“Shriver has a gift for creating real and complicated characters… A highly engrossing novel.” — San Francisco Chronicle From New York Times bestselling author Lionel Shriver (The Post-Birthday World, We Need to Talk About Kevin), comes a searing, deeply humane novel about a crumbling marriage resurrected in the face of illness, and a family’s struggle to come to terms with disease, dying, and the obscene cost of medical care in modern America.
|Author by||: David J. Glass|
|Editor||: CSHL Press|
Experimental Design for Biologists explains how to establish the framework for an experimental project, including the effects of using a hypothesis–driven approach versus a question/answer approach, how to set up a system, design experiments within that system, and how to determine and use the correct set of controls. Separate chapters are devoted to the negative control, the positive control, and other categories of controls which are perhaps less recognized, such as “assumption controls”, and “experimentalist controls.” Further, there are sections on establishing the experimental system, which includes performing critical “system controls”. While the book does reference the use of statistics, statistics is not the focus of this book, but rather the way the scientist should go about framing an experimental question, establishing a validated system to answer the question, and deriving verifiable models from experimental data. There is often very little formal training in this area for biologists; therefore this text serves as an essential teaching tool for understanding the theory and practice of designing a research plan.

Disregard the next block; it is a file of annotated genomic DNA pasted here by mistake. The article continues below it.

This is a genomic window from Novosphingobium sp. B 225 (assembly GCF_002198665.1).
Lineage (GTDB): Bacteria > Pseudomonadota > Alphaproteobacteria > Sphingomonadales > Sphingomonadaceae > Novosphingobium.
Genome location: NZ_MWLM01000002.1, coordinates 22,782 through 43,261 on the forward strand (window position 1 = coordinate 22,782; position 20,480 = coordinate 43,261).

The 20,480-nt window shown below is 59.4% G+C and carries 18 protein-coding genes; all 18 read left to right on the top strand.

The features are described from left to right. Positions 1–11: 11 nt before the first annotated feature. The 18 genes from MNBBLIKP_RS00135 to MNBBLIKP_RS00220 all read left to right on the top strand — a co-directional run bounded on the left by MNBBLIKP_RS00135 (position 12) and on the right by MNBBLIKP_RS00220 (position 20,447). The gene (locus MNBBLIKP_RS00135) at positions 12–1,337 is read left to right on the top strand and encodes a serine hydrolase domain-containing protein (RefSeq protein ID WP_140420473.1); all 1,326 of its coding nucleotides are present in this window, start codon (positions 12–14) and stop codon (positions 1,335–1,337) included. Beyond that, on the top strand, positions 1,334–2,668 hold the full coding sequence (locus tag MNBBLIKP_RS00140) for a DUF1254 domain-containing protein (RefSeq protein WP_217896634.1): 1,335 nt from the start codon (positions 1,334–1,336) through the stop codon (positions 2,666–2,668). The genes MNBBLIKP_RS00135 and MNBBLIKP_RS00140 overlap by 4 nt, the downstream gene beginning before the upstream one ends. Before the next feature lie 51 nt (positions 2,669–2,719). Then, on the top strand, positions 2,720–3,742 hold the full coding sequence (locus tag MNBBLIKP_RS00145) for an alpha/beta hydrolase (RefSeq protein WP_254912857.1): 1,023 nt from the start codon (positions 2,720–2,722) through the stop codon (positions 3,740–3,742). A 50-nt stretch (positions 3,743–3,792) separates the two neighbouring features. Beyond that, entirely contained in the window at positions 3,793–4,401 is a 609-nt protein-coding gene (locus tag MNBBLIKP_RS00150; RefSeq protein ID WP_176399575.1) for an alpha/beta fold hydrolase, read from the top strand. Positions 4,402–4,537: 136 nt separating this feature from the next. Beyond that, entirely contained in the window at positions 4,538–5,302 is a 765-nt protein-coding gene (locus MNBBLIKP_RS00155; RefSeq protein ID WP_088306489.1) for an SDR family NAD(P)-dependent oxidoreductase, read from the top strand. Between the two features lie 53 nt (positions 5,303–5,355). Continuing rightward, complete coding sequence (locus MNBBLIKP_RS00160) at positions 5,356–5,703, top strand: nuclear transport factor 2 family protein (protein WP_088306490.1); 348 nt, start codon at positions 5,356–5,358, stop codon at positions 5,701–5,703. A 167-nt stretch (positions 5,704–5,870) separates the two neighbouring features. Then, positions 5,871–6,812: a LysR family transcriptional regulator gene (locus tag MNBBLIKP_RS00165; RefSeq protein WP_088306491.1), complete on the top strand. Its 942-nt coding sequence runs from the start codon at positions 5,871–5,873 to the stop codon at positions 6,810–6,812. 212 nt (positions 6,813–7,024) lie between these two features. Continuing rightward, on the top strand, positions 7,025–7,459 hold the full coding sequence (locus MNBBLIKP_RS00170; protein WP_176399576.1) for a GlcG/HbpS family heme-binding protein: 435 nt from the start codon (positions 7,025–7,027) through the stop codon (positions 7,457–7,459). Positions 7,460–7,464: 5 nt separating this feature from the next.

|Author by||: Tim Parks|
"Teach Us to Sit Still is the visceral, thought-provoking, and inexplicably entertaining story of how Tim Parks found himself in serious pain, how doctors failed to help, and the quest he took to find his own way out. Overwhelmed by a crippling conditionwhich nobody could explain or relieve, Parks follows a fruitless journey through the conventional medical system only to find relief in the most unexpected place: a breathing exercise that eventually leads him to take up meditation. This was the very last place Parks anticipated finding answers; he was about as far from New Age as you can get. As everything that he once held true is called into question, Parks confronts the relationship between his mind and body, the hectic modern world that seems to demand all our focus, and his chosen life as an intellectual and writer. He is drawn to consider the effects of illness on the work of other writers, the role of religion in shaping our sense of self, and the influence of sports and art on our attitudes toward health and well-being. Most of us will fall ill at some point; few will describe that journey with the same verve, insight, and radiant intelligence as Tim Parks"--Provided by publisher.